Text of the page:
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Re: [APD] needle valves

THANK YOU. cause thats exactly what I was wondering. I dont mind fiddling to save money. here in a couple of years then i'll start buying the big stuff when i can, of coiurse by then I probably will have much larger tanks too...

-----Original Message-----
From: "S. Hieber" <shieber at yahoo_com>
Sent: Sep 29, 2005 9:49 AM
To: aquatic plants digest <aquatic-plants at actwin_com>
Subject: Re: [APD] needle valves

Well, I haven't been called an old something or other in
nearly half an hour so my pride isn't hurt. But at the risk
of sounding as if I am, I have to say that the Clippard
seems to me to get mentioned often enough in these
conversations and amost always, to my recollection, as a
decent or passable low cost alternative.

Any valve that can go from nearly closed to open can run
CO2 at 1 bubble per every few mintues or hundreds of
bubbles per minute. Afterall, allthose other flow rates are
just diff ones of the infinite number of setings between
near full closed and wide open.  The diff among valves is
how hard is it to get a setting (i.e., a knob position)
that has the flow you want. If turns of the knob make very
subtle diffs, one has more control over the flow; if when
one barely turns the knob one makes  a big change in flow,
then it's hard to dial into want you want.

Ime, the clippard does a suitable job if you don't mind
fiddling and don't expect one try to get you your desired
cahnge in flow rate. The ones I obtained can't (the simply
absolutely certainly with all my heart I believe they
cannot) have had 56 threads per inch and a 3 degree taper
because that combination should result in very fine
control, which my Clippards never exhibited. Perhaps the
quality of the taper was so uniformly poor that turns of
the knob were not a reliable control of flow. Just the
pressure of the lock nut when tightened would substantially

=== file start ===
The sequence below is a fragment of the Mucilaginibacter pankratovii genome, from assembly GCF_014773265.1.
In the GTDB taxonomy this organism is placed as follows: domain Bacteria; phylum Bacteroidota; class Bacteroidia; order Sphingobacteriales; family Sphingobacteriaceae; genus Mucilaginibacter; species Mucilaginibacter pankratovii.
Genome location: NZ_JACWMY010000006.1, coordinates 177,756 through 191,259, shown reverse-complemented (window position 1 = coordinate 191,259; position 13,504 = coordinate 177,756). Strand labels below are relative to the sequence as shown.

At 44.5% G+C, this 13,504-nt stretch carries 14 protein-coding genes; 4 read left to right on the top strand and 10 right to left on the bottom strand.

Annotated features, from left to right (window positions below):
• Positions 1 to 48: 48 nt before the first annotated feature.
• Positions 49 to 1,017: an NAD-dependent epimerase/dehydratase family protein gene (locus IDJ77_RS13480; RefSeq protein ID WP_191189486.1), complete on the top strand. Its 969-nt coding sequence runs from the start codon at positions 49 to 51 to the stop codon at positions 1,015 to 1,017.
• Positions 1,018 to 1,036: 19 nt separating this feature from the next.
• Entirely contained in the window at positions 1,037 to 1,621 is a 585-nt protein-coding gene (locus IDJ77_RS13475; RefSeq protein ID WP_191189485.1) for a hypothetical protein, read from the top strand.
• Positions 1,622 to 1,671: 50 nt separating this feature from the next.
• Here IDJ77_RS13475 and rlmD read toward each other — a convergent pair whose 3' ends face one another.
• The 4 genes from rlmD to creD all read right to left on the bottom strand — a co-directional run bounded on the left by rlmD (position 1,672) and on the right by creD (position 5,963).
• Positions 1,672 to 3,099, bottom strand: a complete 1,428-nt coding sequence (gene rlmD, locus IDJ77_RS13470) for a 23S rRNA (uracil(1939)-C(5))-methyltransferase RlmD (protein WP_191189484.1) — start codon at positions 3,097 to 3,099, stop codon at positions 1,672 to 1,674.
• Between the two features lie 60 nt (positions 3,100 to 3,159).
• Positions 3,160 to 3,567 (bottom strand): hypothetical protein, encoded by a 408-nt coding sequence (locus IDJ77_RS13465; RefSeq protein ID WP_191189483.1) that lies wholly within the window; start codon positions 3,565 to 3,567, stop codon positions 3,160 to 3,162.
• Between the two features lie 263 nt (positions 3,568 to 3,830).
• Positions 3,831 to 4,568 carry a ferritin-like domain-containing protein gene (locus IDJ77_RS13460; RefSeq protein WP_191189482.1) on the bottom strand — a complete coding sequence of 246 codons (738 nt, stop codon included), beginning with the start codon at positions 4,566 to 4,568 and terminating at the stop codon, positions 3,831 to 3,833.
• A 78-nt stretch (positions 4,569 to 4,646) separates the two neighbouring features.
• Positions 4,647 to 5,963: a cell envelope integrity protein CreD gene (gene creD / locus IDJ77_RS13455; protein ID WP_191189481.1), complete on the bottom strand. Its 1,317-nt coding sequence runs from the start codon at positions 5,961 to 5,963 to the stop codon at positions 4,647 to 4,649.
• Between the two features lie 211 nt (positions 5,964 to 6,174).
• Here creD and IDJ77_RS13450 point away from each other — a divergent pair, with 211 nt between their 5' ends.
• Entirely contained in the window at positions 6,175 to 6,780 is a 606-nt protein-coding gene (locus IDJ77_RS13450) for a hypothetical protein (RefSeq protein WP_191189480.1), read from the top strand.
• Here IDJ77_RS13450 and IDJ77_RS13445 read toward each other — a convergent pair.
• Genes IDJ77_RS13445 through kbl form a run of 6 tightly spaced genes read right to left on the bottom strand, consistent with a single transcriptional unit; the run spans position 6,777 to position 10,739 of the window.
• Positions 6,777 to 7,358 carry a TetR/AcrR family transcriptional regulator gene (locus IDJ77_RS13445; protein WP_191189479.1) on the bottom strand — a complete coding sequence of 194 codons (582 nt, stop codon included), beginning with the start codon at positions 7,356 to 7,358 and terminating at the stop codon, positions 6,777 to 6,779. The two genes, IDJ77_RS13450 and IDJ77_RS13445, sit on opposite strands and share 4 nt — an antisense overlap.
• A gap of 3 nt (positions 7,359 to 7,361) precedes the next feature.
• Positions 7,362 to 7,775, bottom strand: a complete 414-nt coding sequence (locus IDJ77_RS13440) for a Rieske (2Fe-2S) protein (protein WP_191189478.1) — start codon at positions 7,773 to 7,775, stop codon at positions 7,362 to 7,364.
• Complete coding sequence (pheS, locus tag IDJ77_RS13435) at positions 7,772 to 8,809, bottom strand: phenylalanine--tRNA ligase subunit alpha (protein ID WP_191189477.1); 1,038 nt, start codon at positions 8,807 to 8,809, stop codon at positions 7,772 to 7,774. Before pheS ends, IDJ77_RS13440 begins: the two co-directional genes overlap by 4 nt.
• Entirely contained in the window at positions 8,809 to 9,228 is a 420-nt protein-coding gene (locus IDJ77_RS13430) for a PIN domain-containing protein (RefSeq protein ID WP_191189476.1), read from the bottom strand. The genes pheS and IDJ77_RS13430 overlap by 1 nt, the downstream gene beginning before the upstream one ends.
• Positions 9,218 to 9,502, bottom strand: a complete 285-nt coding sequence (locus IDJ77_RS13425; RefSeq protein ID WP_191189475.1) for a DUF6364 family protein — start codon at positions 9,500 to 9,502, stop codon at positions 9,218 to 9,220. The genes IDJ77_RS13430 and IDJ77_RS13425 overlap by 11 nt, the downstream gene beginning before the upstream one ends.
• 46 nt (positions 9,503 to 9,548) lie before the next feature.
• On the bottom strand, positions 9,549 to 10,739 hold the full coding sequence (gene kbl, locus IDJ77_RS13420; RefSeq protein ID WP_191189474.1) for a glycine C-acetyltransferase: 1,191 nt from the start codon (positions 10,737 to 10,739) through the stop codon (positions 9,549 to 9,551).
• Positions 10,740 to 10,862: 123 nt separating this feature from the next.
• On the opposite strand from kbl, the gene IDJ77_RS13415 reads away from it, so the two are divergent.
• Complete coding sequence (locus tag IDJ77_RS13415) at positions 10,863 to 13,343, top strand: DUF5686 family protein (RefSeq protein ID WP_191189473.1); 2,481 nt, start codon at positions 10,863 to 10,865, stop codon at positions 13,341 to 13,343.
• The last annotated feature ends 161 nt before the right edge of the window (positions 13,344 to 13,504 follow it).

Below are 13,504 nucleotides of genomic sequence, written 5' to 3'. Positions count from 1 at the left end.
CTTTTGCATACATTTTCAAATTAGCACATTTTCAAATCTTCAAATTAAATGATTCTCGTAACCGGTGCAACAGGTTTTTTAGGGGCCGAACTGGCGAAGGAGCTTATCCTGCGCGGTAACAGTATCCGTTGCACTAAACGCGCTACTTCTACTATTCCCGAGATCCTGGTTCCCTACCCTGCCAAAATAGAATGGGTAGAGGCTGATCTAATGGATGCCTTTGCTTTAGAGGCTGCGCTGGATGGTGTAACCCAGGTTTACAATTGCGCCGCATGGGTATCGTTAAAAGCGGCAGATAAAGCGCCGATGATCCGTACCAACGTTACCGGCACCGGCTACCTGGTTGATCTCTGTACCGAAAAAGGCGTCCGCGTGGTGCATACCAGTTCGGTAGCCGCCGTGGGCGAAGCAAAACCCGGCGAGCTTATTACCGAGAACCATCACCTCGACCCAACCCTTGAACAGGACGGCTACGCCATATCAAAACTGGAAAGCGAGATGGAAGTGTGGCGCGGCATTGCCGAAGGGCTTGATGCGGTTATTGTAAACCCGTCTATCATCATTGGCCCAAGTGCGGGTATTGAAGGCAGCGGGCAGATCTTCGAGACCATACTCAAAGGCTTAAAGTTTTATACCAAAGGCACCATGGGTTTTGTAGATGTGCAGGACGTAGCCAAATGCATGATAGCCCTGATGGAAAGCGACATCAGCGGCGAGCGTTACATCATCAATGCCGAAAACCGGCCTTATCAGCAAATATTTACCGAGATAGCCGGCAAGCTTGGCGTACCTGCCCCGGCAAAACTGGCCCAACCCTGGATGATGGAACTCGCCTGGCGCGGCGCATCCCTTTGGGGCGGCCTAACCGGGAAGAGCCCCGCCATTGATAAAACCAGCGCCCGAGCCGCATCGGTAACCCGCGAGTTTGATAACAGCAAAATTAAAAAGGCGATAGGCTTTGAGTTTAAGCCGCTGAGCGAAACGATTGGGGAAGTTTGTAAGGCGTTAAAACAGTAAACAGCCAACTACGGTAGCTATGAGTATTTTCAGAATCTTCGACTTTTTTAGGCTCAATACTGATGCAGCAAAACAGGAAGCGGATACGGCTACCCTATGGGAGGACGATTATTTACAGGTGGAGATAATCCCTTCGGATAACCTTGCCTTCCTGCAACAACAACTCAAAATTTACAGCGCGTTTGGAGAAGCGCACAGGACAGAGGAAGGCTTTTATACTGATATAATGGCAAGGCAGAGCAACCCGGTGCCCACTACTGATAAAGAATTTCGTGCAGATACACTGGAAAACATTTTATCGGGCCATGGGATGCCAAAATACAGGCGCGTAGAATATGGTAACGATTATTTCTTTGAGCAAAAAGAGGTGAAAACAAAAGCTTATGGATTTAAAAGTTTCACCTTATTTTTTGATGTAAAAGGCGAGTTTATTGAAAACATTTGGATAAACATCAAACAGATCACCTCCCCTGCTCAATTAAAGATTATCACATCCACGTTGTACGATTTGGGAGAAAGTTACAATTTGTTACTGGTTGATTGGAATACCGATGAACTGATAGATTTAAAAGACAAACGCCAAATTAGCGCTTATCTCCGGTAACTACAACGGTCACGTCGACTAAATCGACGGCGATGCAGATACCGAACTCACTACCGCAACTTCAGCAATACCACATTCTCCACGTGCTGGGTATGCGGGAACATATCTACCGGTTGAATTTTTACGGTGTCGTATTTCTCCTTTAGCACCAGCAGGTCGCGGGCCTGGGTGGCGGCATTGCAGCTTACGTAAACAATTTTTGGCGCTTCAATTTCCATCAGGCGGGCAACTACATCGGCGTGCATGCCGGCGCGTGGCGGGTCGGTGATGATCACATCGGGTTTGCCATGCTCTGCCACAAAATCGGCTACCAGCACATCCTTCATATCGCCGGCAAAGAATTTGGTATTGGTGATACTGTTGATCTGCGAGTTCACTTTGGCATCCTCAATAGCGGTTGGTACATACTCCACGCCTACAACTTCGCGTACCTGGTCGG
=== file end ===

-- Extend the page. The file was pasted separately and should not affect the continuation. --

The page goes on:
alter the flow rate -- I learned to adjust for that when
targeting a setting.

I can turn the knob on a B-SS4 about two turns or more to
have the same effect as about 1/8th to 1/4 turn on the
Clippard. I am willing to pay about $5 - $30 more for that;
some folks aren't and they don't have to.

I am not knocking the Clippared; more or less precise,
*they definitiely are suitable for aquatic gardening
purposes* and only cost less than $11 from Clippard:


Unfortunately, the shipping and handling add another $15 if
one valve is all you are ordering. Factor in the shipping
(and handling) costs of alternative valves and compare. For
about $10-$15 bucks plus shipping, the Clippard can be a
good value. After that, you might as well step up to one of
the other valves on Bob's list, imo.

--- Robert H <robertph3 at comcast_net> wrote:

> You old timers always talk about Swagelok, Falco and
> Nupro... George Booths 
> comments on it are still in the FAQ, and thats what ten
> years old? How about 
> Clippard? The MNV4k2 is what M3 used to sell,  and
> described it as such  " 
> With a 56 turns / inch and 3� tapered, it can provide
> down to 10 bubbles of 
> CO2 / minute consistently (at 0 pressure). Fits most CO2
> Regulator Kits on 
> the market. Inlet - Male Threaded NPT 1/8" (measures 1/4"
> OD physically) / 
> Outlet - Hose Barb 1/8" (or 4/6 mm ID/OD tubing)."  Its
> always done a good 
> enough job for me, and it is easy to find.  I also have
> an inline needle 
> valve with 1/8 triple edged barbs. Then you don't have to
> worry about any 
> fitting on the regulator
> Robert Hudson
> www.aquabotanic.com 
> _______________________________________________
> Aquatic-Plants mailing list
> Aquatic-Plants at actwin_com
> http://www.actwin.com/mailman/listinfo/aquatic-plants

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